Monday, July 12, 2010

Chapter 5 D curiosities

So Chapter 5 is almost done, 9 more pages to go and then we jump into the juicy part.
This chapter, being the first one of the volume, is an introduction and set things up... also the different parts of the chapter are structured in a way that the penultimate part has the chapter climax and the last part is more of a "the moral of the story was" feel to it. Once a bunch of stuff happens it's always nice to draw a line, sit and reflect a bit.
It will be coming up in the next 9 pages.

Then of course chapter 6 starts... the first part will introduce the theme to the chapter and the second part will be... juicy, the third part will be juicy and then we close again... but with a cliffhanger of some sort because this is the second chapter of the volume and it needs a "to be continued" feel to it.
But let's get to the interesting stuff...

What is the stuff Kane talked about in the last pages of chapter 5D?

When Kane was talking to Castalia he said some important words to her. Being in a situation of constant danger all the time he cannot marry just any woman, he needs a cool companion.
Now, one may think: man, then don't marry the first girl you meet in a tavern!
Right... Ah, but see Castalia gave display of bravery and intelligence in one night and he probably saw potential (aside from the fact that he has his own personal reasons and we'll know about them later). In fact, when he discovers that she is ignorant he is shocked and upset... but he is not willing to give up and decide to teach her. He'll be her mentor!
What kind of hero's journey would we have without a mentor?

When he tries to convince her that she can read books, it's okay to read books... he tells her that he believes women to be as intelligent as men, they can think and when they study they even say dangerous things and that's what scares people the most. So he says that, to most people, a smart woman is like a monster and talks about Hypatia.

Now, quoting Hypatia might sound as an anti Cristian statement from Kane's part (she's always been used for anti religious purposes) but he does not mention anything about death, he just says that poor Hypatia... well, something bad happened to her and he think that's because she was too smart (although that might not be true, he probably read books and got his own ideas about that).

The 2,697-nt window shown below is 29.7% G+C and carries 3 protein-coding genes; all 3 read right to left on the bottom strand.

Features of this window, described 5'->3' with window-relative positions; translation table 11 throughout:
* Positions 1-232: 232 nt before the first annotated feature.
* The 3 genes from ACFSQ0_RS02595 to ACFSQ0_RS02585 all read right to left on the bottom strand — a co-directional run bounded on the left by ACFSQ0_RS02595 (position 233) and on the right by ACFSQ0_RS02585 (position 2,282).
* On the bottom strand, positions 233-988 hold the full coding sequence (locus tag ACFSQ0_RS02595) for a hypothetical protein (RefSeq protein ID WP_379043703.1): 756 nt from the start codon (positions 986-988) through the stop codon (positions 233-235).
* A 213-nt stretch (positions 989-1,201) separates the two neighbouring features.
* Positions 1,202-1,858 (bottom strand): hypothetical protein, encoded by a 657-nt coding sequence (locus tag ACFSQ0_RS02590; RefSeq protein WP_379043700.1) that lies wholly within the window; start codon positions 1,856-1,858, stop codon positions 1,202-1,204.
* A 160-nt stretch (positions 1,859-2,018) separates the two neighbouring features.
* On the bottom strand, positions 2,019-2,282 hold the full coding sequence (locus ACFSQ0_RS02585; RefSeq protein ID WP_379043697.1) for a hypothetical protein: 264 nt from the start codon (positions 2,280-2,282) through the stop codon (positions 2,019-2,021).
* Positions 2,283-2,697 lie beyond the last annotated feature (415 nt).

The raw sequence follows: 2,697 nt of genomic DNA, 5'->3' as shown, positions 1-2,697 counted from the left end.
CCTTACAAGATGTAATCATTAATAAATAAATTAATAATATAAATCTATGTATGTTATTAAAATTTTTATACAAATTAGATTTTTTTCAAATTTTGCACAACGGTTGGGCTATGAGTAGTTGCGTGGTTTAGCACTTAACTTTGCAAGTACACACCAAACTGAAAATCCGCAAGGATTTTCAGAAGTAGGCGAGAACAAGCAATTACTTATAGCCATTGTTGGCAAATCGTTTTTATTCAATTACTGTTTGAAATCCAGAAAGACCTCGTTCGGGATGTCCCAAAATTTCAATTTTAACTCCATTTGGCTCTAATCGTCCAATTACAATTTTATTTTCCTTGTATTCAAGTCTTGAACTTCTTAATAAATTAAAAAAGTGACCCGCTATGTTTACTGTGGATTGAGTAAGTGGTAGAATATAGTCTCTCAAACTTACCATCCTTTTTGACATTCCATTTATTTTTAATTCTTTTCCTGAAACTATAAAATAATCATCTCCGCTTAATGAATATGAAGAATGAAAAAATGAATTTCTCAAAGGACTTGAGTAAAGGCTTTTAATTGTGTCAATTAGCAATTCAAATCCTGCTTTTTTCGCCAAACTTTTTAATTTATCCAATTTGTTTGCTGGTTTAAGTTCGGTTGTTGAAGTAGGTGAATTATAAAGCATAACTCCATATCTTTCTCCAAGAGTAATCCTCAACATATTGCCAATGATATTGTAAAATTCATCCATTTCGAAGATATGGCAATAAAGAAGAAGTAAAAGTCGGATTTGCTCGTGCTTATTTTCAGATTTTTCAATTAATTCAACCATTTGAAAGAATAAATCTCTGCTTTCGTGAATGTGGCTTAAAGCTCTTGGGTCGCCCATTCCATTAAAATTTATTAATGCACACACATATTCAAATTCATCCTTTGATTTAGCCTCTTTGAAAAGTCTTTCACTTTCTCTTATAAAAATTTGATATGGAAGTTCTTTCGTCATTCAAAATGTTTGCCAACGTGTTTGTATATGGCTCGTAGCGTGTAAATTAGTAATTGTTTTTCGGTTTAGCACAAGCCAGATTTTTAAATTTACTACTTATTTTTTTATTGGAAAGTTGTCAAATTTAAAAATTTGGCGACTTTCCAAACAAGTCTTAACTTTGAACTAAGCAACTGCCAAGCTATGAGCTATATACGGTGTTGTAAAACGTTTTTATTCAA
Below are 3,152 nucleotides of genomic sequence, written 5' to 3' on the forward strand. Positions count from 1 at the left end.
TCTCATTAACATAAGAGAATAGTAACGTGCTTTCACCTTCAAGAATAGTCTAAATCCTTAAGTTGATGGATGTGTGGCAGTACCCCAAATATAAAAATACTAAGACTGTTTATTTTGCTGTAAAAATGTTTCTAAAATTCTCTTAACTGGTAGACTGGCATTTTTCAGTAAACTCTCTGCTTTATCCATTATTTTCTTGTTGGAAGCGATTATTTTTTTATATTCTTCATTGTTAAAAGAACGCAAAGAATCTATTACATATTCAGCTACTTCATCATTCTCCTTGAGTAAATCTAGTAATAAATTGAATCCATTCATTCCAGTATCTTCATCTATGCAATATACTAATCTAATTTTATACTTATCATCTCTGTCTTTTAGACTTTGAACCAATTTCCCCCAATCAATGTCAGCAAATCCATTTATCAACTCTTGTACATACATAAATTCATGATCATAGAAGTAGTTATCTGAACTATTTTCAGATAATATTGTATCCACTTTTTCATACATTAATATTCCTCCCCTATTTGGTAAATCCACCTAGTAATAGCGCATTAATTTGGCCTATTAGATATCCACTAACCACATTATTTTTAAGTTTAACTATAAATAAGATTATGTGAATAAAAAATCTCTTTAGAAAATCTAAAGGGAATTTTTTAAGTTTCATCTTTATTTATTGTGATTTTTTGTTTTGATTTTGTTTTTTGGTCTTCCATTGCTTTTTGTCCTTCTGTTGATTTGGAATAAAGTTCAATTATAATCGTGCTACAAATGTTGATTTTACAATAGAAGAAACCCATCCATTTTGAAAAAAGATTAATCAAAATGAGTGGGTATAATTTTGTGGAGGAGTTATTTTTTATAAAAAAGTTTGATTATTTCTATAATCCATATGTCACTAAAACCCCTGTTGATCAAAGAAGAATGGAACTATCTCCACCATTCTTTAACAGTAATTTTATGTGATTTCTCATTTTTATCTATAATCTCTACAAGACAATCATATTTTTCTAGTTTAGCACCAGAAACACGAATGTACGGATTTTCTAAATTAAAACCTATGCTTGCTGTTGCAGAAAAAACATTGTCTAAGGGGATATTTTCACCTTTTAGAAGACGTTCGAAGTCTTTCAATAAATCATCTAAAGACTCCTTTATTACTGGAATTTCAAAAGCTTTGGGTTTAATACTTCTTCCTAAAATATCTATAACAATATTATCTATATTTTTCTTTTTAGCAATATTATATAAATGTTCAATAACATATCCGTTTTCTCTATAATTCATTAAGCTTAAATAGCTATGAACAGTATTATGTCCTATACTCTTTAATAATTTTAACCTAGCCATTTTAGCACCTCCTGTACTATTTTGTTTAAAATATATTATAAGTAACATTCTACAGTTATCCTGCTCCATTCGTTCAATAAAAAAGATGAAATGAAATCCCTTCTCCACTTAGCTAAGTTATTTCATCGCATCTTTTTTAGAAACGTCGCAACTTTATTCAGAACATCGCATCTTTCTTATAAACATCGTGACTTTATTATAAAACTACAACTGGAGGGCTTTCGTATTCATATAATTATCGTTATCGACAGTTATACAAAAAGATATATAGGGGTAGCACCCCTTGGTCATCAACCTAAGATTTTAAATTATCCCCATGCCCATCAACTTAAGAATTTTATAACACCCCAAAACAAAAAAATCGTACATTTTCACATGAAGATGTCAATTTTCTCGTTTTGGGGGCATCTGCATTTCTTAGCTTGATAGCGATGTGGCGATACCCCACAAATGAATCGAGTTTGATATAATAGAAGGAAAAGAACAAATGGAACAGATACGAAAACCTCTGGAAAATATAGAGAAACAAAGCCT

Of course the guy is not saying that Castalia should be like Hypatia. He merely says that he needs his wife to be a quick thinker in order to get him out of trouble if he does get in trouble. He needs backup! A buddy! A companion! --- that line is pushing it a bit. Can a girl really get the pirate Balthasar out of trouble?
Who knows... but by setting a high standard Kane can at least achieve a smaller goal: push her to become someone able to stay out of trouble. So that if something happens to him... he does not have to worry about her... because she can take care of herself!

I mentioned already in his presentation that Kane is the type of guy who would never give a fish to a starving man, he would teach him to fish instead and give him a fishing line.
This is exactly what he is doing with his wife without trying to change her.
Castalia wants to be a pirate? Very well, he is not saying: you cannot be a pirate... he is saying: okay but you have to know a couple of things if you want to survive.
Just like he didn't say: I'll give you the world... he said: the world is there, go get it, I'll follow you.

He mentioned another thing called: tetragramma.
Now... we all know what a staff or stave is.
Up until the 16th Century the staff had only four lines and in Italian you would call that a tetragramma (tetra being the suffix you use for 4... while penta is the one you use for 5, it's Greek, anyway don't kill yourself on this stuff, it's just out of curiosity). The modern staff, in Italian, is called pentagramma and has 5 lines and 4 spaces and was introduced just slightly before the 1500.
The tetragramma or 4 lines staff was used mostly for church music and madrigals and the notes, up until the second decades of the 1600 were: ut, re, mi, fa, sol, la, si. (goes all back to Paul the Deacon and the hymn to st. john... other stuff you really don't need to know about)....

Except, when Castalia says: do, re, mi, fa, sol... she shows to be superior to her husband in one thing: music! - at least for now...

In fact she already knows "do" and does not mention "ut" and probably that's due to the fact she is pretty young and listens to some modern and... let's say more "commercial" songs.
But Kane is older, doesn't care for music and let me tell you... cannot sing (there's at least one thing he cannot do). So he gets the music misunderstanding part but then he comes out with something as old as a tetragramma... which means the only music he ever heard was the one he heard in church from church choir with all the Gregorian watchamacallit that a church choir would imply. In short, to Kane, music is boring and he probably never heard of Monteverdi nor Henry Purcell (which is a great loss - he'll eventually appreciate music, one day, because of a particular jig!)! XDDD
Oh, I just realized that he probably never even danced a passacaglia from my beloved Giovan Battista Lulli! How saaaad! TT___TT

What else? Ah... tsatsiki... the dish Pifo prepares... ehm... if you like yogurt and cucumbers and find the weather to be particularly hot and unbearable... you might want to try this.
It's good and fresh. It's a Greek dish and let's not forget: we are dealing with Papadopulos kids here! :D

I think that covers it all... if you have any other questions you can use the shoutbox!

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